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Raccoons have adapted to urban and suburban life and are commonly seen or encountered by King County residents in parks, neighborhoods or yards. Raccoons may carry diseases that can be spread to people (zoonoses) and pets. They can also cause serious scratch and bite injuries.
- Rabies can be successfully prevented in people by giving rabies vaccines shortly after an exposure.
- Raccoons are the most frequently reported animal species with rabies in the U.S., specifically in eastern and southeastern parts of the country.
- Although there have been no rabies cases identified in raccoons in Washington state, we cannot be certain that rabies is not present in raccoons or that it may not occur in the future.
- All raccoon exposures including bites and scratches should be assessed by a health care provider and reported to Public Health. Raccoon exposures to pets should be reported to the Public Health Veterinarian.
- Rabies Virus Infection, CDC
- Many raccoons carry a roundworm called baylisascaris. Infected raccoons pass baylisascaris eggs in the feces. Other animals and people can get infected if they accidentally swallow the eggs in soil or water. Developmentally disabled persons or young children who play outside are at highest risk.
- After the eggs are swallowed they hatch into larvae that move to different parts of the body and can cause serious illness within a week. Symptoms may include tiredness, lack of coordination, loss of muscle control, blindness, and coma.
- Baylisascaris infection is rare, but is believed to be underdiagnosed. Anyone suspected of having swallowed raccoon feces should seek health care immediately. Early treatment can prevent infection and serious illness.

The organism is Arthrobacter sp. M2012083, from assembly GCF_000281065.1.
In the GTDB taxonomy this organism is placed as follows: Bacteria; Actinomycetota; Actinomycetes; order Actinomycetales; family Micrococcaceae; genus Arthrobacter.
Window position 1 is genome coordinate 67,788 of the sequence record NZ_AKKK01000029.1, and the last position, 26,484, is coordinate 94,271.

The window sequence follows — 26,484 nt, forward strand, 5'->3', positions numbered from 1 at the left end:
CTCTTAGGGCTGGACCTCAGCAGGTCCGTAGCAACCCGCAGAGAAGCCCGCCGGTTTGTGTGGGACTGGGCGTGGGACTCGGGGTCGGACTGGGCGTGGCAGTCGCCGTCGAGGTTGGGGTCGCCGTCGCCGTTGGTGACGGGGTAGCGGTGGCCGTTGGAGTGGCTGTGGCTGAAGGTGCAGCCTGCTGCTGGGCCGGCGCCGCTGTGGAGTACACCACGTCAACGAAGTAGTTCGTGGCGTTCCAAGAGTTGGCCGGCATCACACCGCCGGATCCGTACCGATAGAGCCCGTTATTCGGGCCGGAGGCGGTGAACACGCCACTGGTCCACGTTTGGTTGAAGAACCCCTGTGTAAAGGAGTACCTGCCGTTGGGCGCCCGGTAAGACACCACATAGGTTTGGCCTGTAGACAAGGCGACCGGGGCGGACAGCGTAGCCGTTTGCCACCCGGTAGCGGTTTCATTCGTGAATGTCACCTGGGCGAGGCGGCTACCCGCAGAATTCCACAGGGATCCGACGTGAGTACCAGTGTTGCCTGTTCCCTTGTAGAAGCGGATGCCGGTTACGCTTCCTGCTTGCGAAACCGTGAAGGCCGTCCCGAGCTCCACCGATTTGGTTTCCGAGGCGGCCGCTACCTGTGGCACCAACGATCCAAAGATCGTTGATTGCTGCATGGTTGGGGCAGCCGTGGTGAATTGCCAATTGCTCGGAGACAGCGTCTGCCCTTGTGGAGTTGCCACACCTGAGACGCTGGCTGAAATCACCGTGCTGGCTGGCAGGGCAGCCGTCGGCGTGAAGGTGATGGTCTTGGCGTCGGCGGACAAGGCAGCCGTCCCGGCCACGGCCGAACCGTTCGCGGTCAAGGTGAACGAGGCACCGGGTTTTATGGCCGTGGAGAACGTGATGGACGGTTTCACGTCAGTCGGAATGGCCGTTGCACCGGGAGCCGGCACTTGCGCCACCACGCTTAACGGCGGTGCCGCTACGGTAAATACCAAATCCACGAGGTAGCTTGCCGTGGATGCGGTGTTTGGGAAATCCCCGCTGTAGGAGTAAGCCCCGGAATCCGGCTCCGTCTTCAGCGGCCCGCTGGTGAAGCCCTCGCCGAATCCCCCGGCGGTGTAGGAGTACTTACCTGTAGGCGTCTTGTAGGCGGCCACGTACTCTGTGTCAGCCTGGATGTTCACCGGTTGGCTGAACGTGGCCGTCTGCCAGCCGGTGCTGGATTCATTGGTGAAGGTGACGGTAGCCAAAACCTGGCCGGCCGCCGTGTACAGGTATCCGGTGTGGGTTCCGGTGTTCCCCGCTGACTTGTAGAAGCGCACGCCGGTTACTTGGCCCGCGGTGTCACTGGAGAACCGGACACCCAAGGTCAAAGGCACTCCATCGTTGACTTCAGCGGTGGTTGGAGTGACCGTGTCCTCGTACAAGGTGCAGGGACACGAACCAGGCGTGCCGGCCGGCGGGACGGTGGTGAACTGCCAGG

- Leptospirosis is a disease caused by Leptospira bacteria that are carried in the urine of rats, raccoons, and some other animals. People and animals can get infected when water contaminated with urine of infected animals gets on their skin, or in the nose, mouth, throat, or eyes, or is swallowed. Dogs are especially at risk and may die from the disease.
- Leptospirosis may cause influenza-like symptoms, severe head and muscle aches, high fever, and in some cases serious liver and kidney problems.
- Leptospirosis facts, CDC
- Leptospirosis, PHSKC
Preventing diseases from raccoons
- Discourage raccoons around your residence:
- Never feed raccoons
- Feed pets inside and store pet food inside
- Keep pets inside at night
- Prevent raccoons from entering your house through pet doors or other openings
- Keep garbage cans inside and use locking or secured lids outside
- Clean barbecue grills after each use
- Use secure bins for food composting
- Avoid contact with raccoon feces and safely clean up areas where raccoons defecate (raccoon latrines) on your property.
- Avoid direct contact with water, soil and vegetation contaminated with raccoon urine.
- Contact an experienced wildlife control service for help cleaning up latrines and removing problem raccoons. Refer to the directory of Nuisance Wildlife Control Officers trained and regulated by the Washington State Department of Fish and Wildlife.
- Vaccinate cats, dogs and ferrets to protect them against rabies; consider vaccinating dogs for leptospirosis.
- Raccoon facts, Washington State Dept. of Fish and Wildlife